MY NAME IS WHY by Lemn Sessay shines a light on the care system that raised him. This is a voice for all children, like him, who were exposed to the most brutal of beginnings. At the age of 16 Norman Greenwood is given his birth certificate. He learned his real name was not Norman but Lemn Sessay and this his mother had been pleading for his return since his birth. A Beautiful and heartbreaking read. “The most amazing thing about this book is that it’s not made up. It actually happened.” Benjamin Zephaniah. It is available here.


Niki Mackay is fast becoming Surrey’s Queen of Crime. Her third novel, Found Her, was published earlier this year, under the name NJ Mackay. It is her first standalone novel, following her previous two titles which feature private investigator Madison Attallee .

I, Witness, set in Kingston Upon Thames, is the first Madison Attallee book. Six years ago Kate Reddy was jailed for the murder of her best friend, except, she didn’t do it. Following her release, she secures the services of Madison to clear her name and attempt to find out who did it and who set her up. Full of twists and turns and told from the POV of several characters. It will, as all good thrillers should, keep you guessing.

For more thrills and spills…

A Song For the Dark Times, the 23rd novel featuring John Rebus. In this, he must track down his daughters missing partner. There is a reason these novels are so successful. Ian Rankin is the master, his writing superb.

Three Hours by Rosamund Lupton is a tense, nail biting account of the unthinkable; a rural Somerset School under siege, an injured headmaster, students and teachers barricaded into classrooms as the police desperately try to identify the gunman and parents gather for news.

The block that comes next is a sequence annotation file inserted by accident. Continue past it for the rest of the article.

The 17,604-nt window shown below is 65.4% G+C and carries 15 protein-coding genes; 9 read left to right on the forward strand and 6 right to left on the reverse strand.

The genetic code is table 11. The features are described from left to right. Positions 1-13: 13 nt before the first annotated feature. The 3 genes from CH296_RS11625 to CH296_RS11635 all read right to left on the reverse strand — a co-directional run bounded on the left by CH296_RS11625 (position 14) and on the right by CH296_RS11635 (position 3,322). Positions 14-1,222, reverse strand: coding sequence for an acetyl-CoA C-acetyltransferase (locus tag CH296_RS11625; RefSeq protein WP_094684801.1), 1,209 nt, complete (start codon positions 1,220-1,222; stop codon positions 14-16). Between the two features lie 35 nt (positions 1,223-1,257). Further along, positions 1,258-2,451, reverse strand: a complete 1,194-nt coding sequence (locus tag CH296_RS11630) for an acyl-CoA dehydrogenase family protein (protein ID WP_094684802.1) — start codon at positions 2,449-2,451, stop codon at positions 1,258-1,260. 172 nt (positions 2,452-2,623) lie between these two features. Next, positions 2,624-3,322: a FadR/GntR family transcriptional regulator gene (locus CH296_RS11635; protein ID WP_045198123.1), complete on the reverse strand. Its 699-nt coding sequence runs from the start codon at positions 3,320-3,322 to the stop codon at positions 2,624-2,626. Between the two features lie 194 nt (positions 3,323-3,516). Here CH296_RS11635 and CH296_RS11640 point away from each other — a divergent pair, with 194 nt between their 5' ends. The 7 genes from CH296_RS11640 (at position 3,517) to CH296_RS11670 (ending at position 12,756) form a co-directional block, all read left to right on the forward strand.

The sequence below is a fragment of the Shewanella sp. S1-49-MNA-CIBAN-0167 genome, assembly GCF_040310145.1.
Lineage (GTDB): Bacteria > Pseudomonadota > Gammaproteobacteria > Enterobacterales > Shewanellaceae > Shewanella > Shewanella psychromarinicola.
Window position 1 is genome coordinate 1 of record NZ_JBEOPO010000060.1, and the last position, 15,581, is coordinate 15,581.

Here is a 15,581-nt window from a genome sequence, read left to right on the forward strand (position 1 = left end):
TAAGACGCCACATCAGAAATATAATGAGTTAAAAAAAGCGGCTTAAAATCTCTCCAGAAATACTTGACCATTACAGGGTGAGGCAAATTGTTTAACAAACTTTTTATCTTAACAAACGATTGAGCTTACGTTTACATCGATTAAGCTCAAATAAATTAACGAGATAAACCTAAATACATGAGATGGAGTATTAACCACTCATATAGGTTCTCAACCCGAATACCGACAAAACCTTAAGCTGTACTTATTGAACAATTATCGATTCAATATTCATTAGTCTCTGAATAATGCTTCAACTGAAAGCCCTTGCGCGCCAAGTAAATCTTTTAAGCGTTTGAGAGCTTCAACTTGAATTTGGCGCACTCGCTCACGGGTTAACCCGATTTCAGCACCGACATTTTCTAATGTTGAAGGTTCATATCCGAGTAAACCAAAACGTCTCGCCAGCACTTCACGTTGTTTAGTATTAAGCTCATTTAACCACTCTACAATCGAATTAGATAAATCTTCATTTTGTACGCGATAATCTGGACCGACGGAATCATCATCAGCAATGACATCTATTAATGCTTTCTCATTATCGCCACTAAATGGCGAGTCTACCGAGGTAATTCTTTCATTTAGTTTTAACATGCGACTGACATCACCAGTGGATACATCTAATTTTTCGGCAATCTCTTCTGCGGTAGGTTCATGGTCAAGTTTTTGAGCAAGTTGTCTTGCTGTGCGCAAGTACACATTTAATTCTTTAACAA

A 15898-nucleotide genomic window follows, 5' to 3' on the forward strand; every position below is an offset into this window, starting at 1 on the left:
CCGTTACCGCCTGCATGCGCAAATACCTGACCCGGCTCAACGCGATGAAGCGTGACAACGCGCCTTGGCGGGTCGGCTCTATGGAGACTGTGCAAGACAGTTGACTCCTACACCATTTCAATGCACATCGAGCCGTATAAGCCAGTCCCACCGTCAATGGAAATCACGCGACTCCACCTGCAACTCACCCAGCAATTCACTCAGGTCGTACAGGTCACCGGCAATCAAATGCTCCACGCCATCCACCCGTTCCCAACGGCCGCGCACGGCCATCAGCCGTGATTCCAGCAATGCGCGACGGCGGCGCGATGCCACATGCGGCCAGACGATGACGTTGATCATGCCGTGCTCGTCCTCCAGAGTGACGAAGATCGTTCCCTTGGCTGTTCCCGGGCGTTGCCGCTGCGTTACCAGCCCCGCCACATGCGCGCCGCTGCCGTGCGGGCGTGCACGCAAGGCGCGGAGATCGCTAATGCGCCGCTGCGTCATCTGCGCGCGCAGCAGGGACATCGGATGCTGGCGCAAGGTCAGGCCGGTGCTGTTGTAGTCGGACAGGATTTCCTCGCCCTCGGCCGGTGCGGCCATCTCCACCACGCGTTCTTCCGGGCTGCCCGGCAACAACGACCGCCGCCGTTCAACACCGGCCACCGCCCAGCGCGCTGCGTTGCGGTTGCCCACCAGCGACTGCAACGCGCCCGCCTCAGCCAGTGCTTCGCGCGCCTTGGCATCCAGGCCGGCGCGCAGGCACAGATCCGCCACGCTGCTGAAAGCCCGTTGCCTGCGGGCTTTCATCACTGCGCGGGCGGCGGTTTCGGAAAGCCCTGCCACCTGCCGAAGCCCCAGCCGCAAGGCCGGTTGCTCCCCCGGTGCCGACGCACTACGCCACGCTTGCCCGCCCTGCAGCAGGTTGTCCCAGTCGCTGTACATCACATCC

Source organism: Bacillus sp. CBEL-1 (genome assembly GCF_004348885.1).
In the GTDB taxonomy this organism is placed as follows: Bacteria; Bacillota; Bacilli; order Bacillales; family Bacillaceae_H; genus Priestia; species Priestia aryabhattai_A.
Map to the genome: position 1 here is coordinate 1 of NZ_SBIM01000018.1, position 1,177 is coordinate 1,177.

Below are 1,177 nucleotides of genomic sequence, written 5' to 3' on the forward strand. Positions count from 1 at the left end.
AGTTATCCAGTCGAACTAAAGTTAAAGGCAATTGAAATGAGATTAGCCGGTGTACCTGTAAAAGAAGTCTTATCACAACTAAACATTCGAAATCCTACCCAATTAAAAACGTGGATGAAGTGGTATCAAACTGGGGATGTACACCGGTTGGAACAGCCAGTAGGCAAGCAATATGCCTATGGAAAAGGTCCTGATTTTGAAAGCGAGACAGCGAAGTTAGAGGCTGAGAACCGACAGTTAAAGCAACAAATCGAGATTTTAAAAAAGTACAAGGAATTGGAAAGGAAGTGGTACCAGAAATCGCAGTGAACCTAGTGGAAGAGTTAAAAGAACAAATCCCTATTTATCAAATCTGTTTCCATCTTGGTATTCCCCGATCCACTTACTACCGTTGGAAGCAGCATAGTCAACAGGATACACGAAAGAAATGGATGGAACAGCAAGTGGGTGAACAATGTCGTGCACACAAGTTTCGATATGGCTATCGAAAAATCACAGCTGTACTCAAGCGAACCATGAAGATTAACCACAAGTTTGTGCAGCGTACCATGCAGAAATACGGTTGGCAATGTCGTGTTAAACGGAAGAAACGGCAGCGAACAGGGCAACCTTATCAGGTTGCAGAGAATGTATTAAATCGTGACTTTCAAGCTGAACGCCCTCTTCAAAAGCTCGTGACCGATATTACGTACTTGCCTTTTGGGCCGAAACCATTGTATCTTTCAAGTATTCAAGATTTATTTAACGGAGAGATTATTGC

One library, infinite lives.

Any book featuring a library and librarians shoots to the top of my ‘must read’. An added bonus? Matt Haig, author of The Midnight Library is a genius, his books sprinkled with kindness and gentleness. This is a brilliant take on the familiar ‘sliding door’ scenario but infinitley more touching. Nora is full of regret. Finding herself in the Midnight Library, she is given a second chance by the books, the chance to put right all her regrets, put things right and to live her life differently.

Soon, her choices place her and the library in danger. Can she answer the ultimate question before time runs out: What is the best way to live? and how do we reconcile ourselves to regret and loss.

A gorgeously written comfort blanket of a book that never tips into being mawkish or sentimental.


The Girl with The Louding Voice by Abi Dare. Adunni a 14 year old from Nigeria is already married. Her life mapped out for her but Adunni is determined to find her ‘louding voice’ , get educated and stick up for herself and the girls who came before and after. Adunni is captivating. A mesmerising debut.

Starve Acre, a Waterstones Book of the Month and BBC Radio 4 Book at Bedtime. Starve Acre was to be a home, instead Richard and Juliette are in deep mourning for their 5 year old son. Grief and trying to keep the memory of their son alive sets them on different paths. The hope unleashing an evil. A modern English folk story, that makes full use of its creepy, rural moorland setting.

All titles available from Waterstones, Amazon and other good booksellers. Reigate and Banstead Writes was established in 2017 to promote children’s writing. We showcase Surrey writers and is the proud home to Tales from our Towns, that takes a sideways look at life.

Contact Kay Hymas: reigateandbansteadwrites@gmail.com for more information.

Leave a Reply

This site uses Akismet to reduce spam. Learn how your comment data is processed.